Porphyria Cutanea Tarda

Porphyria cutanea tarda (PCT) is the most common human porphyria due to acquired deficient activity of hepatic uropophyrinogen decarboxylase (UROD), fifth enzyme in the heme biosynthetic pathway. UROD is present in the cytosol of the hepatocytes and red blood cells. Iron is a major co-factor in the generation of uroporphomethane, which inhibits UROD (Figure 1). Iron overload to a variable degree is present in all cases of PCT. UROD catalyzes the decarboxylation of uroporphyrinogen to coproporphyrinogen and its deficiency in PCT results in accumulation of uropophyrinogens in the liver. Uropophyrinogen is oxidized to porphyrins which are damaging to the tissues. Accumulated porphyrins enter the plasma and excreted in the urine.

Majority of patients (80%) have sporadic or acquired deficiency of the UROD (type 1 PCT). About 20% of patients have familial UROD mutation (Type 2 PCT), an autosomal dominant condition with low penetrance. Patients with familial deficiency of the UROD require acquired deficiency of the hepatic UROD to < 20% of normal to cause the phenotype of the disease.

Figure 1. Pathophysiological basis of Poprhyria Cutanea Tarda. Iron acts a cofactor in the generation of inhibitor for the fifth enzyme of the heme biosynthetic pathway, uroporphyrinogen decarboxylase (UROD). Accumulated uroporhyrinogen due to inhibition of UROD is oxidized by cytochrome P450 enzymes (especially CYP1A2) to uroporphyrin, which accumulates in the liver.

Prevalence and epidemiology

In the United States, prevalence of symptomatic disease is 4 in 100,000 typically with onset after the age of 30 years. Onset is usually in the fourth decade of life or later, and occurs slightly more commonly in males. Lack of availability of literature makes it difficult to estimate the prevalence of this rare disease condition in India.

Susceptibility factors

SPCT is a heterogeneous disease and multiple susceptibility factors being associated with the disease. These include alcohol abuse, smoking, hepatitis C virus (HCV) infection, hemochromatosis (HFE) mutations, use of estrogens, human immunodeficiency virus (HIV) infection, and UROD mutation. Usually multiple factors are present in a given patient and in one series, 3 or more factors were present in 92% of cases. Alcohol abuse is the most common susceptibility factor reported in about 80-90% cases of PCT. Prevalence of HCV is reported at 8-85% with higher rates reported from the US and Southern Europe and lower rates from Northern Europe and Asia. Mechanisms of causing PCT are postulated to be due to suppression of hepcidin expression leading to iron overload and increase in oxidative stress in the liver by the HCV infection and alcohol abuse.

Clinical features

PCT is a cutaneous porphyria manifesting clinically as blisters, bullae, increased fragility, scarring, and hyper/hypo-pigmentation of sun-exposed areas (Figure 2). The lesions can become super infected. Rarely, these lesions heal with scarring leading to scleroderma like thickening of the skin (pseudo scleroderma). Exposure to wavelengths of light near 400 nanometers causes porphyrins to enter an excited state with release of reactive oxidizing species with subsequent damage to proteins, lipids, and basement membranes.  Histologic features include sub epidermal blister formation and periodic-acid-Schiff (PAS) positive hyaline material containing immunoglobulin’s around the vessel walls.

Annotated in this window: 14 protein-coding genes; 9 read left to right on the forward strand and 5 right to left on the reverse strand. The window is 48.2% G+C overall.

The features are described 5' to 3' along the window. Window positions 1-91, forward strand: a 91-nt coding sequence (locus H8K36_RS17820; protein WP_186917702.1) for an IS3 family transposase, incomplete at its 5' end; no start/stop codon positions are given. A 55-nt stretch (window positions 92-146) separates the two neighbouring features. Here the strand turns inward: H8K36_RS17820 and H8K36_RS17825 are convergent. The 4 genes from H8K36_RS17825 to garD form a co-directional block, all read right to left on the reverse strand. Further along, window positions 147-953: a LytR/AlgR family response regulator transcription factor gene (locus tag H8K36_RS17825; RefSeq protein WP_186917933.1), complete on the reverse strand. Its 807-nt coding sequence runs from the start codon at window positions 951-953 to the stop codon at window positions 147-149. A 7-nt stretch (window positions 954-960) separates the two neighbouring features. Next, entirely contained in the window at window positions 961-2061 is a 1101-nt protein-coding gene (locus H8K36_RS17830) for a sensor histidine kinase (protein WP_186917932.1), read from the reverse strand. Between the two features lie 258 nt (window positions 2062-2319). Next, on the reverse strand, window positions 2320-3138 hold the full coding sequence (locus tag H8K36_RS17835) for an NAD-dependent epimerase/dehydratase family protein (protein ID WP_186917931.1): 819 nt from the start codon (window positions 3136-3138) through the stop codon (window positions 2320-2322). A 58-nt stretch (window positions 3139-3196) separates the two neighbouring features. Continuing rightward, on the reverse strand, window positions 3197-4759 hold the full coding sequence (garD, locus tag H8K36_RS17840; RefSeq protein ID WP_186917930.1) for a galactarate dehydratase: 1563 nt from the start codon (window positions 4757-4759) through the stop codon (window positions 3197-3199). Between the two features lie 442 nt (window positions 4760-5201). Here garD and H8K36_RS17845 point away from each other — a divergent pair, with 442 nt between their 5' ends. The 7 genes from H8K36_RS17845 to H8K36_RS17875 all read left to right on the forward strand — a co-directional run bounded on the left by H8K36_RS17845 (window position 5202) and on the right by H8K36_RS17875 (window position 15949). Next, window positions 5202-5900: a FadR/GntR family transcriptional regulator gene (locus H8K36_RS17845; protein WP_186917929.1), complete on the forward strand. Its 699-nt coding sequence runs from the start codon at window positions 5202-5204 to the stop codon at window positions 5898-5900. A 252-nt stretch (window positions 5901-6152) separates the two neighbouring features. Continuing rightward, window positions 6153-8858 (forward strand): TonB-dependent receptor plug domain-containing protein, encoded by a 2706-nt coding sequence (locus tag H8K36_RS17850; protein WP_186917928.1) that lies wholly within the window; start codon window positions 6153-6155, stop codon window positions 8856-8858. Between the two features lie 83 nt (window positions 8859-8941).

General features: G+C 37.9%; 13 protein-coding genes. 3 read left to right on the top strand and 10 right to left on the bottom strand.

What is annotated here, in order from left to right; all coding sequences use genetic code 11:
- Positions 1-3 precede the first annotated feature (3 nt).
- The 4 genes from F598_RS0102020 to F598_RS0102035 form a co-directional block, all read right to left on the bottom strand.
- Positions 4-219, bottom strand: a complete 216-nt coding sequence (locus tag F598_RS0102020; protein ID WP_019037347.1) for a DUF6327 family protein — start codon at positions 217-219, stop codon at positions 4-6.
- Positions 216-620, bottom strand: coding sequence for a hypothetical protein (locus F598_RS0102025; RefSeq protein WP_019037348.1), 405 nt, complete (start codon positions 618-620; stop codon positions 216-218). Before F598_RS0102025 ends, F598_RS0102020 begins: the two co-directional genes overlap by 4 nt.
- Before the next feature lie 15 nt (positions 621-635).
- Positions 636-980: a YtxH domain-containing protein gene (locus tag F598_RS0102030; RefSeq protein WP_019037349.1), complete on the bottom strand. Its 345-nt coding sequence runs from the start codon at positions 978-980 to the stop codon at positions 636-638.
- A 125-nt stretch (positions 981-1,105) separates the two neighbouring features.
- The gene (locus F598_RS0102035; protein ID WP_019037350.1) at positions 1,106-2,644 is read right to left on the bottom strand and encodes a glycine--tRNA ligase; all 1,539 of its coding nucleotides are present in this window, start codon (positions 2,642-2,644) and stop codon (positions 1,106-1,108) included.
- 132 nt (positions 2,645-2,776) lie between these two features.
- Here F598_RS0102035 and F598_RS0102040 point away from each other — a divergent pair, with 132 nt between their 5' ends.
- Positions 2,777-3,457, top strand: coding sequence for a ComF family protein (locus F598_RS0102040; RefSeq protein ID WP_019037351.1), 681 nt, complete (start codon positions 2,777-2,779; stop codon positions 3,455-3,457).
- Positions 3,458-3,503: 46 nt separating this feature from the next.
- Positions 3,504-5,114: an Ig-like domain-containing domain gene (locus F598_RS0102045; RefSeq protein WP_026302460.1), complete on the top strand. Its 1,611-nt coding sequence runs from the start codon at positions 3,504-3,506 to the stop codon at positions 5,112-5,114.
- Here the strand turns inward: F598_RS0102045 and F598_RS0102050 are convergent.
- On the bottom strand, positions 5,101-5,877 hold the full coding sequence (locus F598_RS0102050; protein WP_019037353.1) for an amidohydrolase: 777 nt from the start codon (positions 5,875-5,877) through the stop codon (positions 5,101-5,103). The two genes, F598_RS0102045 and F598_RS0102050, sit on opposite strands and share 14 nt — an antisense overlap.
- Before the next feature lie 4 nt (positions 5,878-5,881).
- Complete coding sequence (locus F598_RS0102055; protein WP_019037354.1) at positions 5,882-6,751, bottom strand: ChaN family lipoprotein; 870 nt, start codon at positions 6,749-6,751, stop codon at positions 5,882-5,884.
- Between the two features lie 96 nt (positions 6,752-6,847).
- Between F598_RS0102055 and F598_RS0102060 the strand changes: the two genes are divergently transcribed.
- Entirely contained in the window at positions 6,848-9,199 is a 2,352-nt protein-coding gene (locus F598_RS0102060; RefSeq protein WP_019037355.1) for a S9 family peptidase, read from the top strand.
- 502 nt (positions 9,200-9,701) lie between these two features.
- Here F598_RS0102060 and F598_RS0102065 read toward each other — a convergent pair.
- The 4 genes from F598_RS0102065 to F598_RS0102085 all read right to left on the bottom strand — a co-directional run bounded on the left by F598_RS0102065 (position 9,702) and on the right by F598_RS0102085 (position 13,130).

Hepatic findings include elevated serum liver enzymes, primarily alanine aminotransferase (ALT) and aspartate aminotransferase (AST). Liver disease may be due to associated susceptibility factors such as alcohol abuse, HCV, HIV, and hemochromatosis, but, the accumulation of porphyrins also contributes to hepatic injury. Patients with PCT are at increased risk of developing cirrhosis and hepatocellular carcinoma. Histologic examination reveals varying degrees of steatosis, siderosis, focal lobular necrosis, and periportal fibrosis.  Accumulated porphyrins may be visible as birefringent needle shaped crystals within the hepatocytes.

Figure 2. Crusted lesions on the sun exposed areas in a patient with Porphyria Cutanea Tarda.


Blistering skin lesions on the sun-exposed areas of the skin such as the backs of the hands and back should increase suspicion for PCT although such skin conditions may also occur in other porphyrias. The diagnosis is confirmed with demonstration of increased plasma (normal: <0.9 mcg/dl with no peak fluorescence) and urinary (normal <300 nmol/L with coproporphyrins or tetracarboxyporphyrins as major component) porphyrins. PCT is characterized with peak fluorescence of plasma at wavelength of 618-620 nm and urine porphyrin fractionation on high pressure liquid chromatography (HPLC) showing predominant uroporphyrins instead of coproporhyrins. Further, uroporhyrins in PCT predominantly consist of hepta- and hexa- carboxyporphyrins. Measurement of erythrocyte UROD activity may be used in confirmed PCT patients to determine if UROD mutations are present for classification as type 2 or familial with additional molecular and genetic studies. This may be useful for academic reasons only as the prognosis and treatment of both the types of PCT are similar. 


PCT is the most readily treatable of porphyrias. Patients should avoid exposure to sunlight use protective clothing. If the lesions are infected, antibiotics may be prescribed. Exposure to known susceptibility factors should be avoided. Patients should stop alcohol abuse and smoking. Estrogens should be discontinued. However, if needed, estrogens can be safely resumed as a skin patch after the PCT is in remission. Drugs known to exacerbate acute porphyrias are usually not reported to exacerbate PCT. However, they may be contributors and should be avoided.